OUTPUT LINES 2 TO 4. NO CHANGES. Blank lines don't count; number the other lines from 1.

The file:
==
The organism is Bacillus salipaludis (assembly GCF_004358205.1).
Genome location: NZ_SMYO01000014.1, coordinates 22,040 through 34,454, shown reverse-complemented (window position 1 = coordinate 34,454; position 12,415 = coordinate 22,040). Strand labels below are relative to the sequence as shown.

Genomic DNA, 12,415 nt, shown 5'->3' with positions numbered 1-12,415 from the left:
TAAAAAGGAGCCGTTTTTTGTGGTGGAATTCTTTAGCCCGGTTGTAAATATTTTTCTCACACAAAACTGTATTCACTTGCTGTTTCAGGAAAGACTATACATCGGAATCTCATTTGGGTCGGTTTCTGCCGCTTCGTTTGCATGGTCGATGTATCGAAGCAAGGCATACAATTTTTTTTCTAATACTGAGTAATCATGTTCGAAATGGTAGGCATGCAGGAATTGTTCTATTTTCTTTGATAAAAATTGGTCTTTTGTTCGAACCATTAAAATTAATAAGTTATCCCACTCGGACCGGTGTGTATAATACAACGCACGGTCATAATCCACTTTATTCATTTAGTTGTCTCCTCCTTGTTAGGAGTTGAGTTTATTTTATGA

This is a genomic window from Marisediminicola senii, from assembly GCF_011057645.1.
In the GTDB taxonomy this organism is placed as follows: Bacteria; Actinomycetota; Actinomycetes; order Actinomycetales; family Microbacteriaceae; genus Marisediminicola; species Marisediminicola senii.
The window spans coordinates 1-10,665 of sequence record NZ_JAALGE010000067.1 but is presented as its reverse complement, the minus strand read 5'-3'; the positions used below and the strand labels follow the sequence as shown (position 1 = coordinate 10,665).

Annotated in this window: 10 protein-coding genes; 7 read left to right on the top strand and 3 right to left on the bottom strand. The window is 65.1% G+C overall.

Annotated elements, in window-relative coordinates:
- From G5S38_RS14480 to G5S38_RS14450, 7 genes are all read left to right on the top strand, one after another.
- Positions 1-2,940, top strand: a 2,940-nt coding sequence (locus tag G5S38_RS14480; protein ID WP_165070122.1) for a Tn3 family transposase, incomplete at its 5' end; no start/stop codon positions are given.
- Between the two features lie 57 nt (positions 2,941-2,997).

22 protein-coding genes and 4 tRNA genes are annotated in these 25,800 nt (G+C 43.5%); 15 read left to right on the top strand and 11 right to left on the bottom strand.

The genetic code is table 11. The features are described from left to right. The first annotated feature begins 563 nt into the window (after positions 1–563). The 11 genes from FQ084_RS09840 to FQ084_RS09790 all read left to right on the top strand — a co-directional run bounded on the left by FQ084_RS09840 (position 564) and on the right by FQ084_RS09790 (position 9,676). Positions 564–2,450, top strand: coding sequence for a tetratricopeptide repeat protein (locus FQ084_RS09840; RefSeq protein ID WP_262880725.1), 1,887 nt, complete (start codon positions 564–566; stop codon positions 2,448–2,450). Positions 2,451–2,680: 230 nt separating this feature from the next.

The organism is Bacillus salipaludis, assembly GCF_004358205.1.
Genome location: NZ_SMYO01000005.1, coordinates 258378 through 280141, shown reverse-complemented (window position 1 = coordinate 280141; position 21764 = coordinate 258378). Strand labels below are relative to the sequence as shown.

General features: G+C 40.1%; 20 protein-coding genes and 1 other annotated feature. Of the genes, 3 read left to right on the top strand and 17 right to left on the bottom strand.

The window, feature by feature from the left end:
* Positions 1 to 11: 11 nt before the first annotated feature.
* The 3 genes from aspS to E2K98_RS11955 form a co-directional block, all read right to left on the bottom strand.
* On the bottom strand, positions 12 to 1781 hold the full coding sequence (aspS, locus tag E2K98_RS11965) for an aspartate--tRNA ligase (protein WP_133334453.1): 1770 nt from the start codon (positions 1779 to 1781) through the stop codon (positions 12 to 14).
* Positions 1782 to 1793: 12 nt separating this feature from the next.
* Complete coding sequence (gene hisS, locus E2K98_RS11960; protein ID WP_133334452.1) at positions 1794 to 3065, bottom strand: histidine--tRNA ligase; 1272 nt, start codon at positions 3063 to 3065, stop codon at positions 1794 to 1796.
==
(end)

Genome location: NZ_SMYO01000014.1, coordinates 22,040 through 34,454, shown reverse-complemented (window position 1 = coordinate 34,454; position 12,415 = coordinate 22,040). Strand labels below are relative to the sequence as shown.

Genomic DNA, 12,415 nt, shown 5'->3' with positions numbered 1-12,415 from the left:
TAAAAAGGAGCCGTTTTTTGTGGTGGAATTCTTTAGCCCGGTTGTAAATATTTTTCTCACACAAAACTGTATTCACTTGCTGTTTCAGGAAAGACTATACATCGGAATCTCATTTGGGTCGGTTTCTGCCGCTTCGTTTGCATGGTCGATGTATCGAAGCAAGGCATACAATTTTTTTTCTAATACTGAGTAATCATGTTCGAAATGGTAGGCATGCAGGAATTGTTCTATTTTCTTTGATAAAAATTGGTCTTTTGTTCGAACCATTAAAATTAATAAGTTATCCCACTCGGACCGGTGTGTATAATACAACGCACGGTCATAATCCACTTTATTCATTTAGTTGTCTCCTCCTTGTTAGGAGTTGAGTTTATTTTATGA